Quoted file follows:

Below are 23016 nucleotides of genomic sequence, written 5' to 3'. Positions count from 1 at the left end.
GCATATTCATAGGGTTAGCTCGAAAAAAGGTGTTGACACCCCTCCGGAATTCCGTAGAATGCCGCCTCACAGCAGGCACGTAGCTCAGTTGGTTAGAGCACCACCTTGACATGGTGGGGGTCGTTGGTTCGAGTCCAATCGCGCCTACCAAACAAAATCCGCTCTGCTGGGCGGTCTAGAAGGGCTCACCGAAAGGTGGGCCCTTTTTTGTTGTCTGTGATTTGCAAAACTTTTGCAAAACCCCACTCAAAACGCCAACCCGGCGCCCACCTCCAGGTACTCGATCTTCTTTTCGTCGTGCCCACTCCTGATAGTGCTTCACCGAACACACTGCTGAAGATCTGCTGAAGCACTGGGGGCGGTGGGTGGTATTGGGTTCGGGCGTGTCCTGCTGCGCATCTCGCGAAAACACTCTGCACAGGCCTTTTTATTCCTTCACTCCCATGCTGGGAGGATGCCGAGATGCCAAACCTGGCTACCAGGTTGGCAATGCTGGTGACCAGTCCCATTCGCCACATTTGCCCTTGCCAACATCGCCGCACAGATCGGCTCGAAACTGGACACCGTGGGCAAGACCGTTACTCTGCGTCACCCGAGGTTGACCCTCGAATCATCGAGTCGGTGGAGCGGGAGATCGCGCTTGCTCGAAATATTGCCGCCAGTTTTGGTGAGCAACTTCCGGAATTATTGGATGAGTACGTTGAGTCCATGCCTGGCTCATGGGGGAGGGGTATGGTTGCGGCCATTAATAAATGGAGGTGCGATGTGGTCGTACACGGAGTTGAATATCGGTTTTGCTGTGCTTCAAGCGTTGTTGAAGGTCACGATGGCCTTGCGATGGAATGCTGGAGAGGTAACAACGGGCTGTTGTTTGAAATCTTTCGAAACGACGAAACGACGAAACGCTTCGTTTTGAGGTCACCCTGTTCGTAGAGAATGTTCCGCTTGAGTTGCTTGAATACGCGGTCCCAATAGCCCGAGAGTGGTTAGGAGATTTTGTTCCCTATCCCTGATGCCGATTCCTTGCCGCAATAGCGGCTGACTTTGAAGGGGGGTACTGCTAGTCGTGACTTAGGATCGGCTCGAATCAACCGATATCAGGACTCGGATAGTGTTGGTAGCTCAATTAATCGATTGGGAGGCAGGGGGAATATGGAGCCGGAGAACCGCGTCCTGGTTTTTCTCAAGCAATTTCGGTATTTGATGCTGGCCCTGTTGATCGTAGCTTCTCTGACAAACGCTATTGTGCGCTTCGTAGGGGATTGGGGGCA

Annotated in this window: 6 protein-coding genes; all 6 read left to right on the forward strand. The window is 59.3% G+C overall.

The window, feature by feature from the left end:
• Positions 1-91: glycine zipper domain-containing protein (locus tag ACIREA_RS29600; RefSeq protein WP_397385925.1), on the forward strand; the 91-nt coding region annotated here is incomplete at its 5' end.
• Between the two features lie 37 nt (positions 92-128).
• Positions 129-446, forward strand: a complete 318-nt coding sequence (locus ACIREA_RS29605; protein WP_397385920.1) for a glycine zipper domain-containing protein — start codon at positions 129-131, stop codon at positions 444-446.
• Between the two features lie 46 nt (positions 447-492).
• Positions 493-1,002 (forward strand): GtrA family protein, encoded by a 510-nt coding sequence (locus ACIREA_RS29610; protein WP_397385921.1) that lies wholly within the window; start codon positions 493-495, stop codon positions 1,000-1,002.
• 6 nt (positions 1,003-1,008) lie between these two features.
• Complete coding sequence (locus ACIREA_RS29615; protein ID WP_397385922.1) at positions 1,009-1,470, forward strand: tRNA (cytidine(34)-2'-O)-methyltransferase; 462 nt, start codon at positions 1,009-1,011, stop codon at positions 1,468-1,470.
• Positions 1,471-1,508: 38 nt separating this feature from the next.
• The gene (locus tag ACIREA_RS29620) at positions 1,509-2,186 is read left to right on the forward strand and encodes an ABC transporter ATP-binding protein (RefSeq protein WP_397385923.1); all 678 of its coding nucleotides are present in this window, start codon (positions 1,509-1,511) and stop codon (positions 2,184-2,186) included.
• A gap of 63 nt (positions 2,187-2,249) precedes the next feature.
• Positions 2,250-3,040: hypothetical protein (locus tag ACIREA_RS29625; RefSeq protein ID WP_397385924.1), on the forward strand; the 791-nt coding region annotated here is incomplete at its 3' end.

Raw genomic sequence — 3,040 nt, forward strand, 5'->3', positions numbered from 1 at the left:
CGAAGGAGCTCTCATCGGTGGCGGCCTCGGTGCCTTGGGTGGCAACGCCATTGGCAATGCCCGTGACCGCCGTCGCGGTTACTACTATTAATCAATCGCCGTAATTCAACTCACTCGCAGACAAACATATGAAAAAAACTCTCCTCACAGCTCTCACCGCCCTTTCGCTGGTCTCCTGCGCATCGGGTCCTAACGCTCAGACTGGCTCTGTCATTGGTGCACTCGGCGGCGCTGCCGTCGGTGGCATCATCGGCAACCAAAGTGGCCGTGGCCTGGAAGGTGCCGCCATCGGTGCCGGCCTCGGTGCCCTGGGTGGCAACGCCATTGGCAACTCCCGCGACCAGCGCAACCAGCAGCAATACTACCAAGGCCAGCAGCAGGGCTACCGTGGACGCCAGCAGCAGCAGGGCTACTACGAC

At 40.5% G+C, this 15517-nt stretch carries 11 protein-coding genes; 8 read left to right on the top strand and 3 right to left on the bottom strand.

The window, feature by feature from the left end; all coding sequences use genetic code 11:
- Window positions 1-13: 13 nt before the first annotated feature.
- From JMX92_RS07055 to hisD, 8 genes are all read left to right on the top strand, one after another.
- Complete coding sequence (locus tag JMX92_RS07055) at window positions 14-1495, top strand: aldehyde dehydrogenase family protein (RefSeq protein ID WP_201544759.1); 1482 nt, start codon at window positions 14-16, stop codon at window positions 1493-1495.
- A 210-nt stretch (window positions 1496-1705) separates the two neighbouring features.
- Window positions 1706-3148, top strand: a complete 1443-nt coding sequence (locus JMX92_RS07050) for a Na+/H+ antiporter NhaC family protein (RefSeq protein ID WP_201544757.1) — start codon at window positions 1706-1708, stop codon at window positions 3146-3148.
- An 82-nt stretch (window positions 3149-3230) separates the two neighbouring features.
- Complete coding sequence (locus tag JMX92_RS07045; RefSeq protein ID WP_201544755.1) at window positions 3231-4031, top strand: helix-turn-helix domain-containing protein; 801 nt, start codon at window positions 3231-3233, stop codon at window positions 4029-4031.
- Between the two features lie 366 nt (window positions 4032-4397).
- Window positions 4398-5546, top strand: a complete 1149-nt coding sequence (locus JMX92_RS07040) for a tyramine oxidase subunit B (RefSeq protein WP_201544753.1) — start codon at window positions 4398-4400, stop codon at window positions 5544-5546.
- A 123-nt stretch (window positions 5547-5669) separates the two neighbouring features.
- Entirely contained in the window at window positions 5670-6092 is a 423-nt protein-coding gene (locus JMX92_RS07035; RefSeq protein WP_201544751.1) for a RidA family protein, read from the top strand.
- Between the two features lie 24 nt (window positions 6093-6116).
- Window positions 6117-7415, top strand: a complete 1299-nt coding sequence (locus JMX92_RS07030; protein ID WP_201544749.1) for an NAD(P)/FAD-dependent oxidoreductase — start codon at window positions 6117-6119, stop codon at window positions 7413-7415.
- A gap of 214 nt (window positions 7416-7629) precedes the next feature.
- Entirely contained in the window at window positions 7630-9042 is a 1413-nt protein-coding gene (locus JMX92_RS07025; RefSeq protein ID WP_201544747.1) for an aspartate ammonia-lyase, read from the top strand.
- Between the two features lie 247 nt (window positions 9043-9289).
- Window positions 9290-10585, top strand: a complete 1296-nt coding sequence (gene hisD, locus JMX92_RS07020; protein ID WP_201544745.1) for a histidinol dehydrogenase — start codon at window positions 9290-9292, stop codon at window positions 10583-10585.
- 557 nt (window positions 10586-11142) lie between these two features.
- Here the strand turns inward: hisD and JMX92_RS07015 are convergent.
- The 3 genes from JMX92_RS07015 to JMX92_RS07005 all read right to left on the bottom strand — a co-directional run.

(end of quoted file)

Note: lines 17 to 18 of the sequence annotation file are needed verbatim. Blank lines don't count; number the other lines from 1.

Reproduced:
CGAAGGAGCTCTCATCGGTGGCGGCCTCGGTGCCTTGGGTGGCAACGCCATTGGCAATGCCCGTGACCGCCGTCGCGGTTACTACTATTAATCAATCGCCGTAATTCAACTCACTCGCAGACAAACATATGAAAAAAACTCTCCTCACAGCTCTCACCGCCCTTTCGCTGGTCTCCTGCGCATCGGGTCCTAACGCTCAGACTGGCTCTGTCATTGGTGCACTCGGCGGCGCTGCCGTCGGTGGCATCATCGGCAACCAAAGTGGCCGTGGCCTGGAAGGTGCCGCCATCGGTGCCGGCCTCGGTGCCCTGGGTGGCAACGCCATTGGCAACTCCCGCGACCAGCGCAACCAGCAGCAATACTACCAAGGCCAGCAGCAGGGCTACCGTGGACGCCAGCAGCAGCAGGGCTACTACGAC

At 40.5% G+C, this 15517-nt stretch carries 11 protein-coding genes; 8 read left to right on the top strand and 3 right to left on the bottom strand.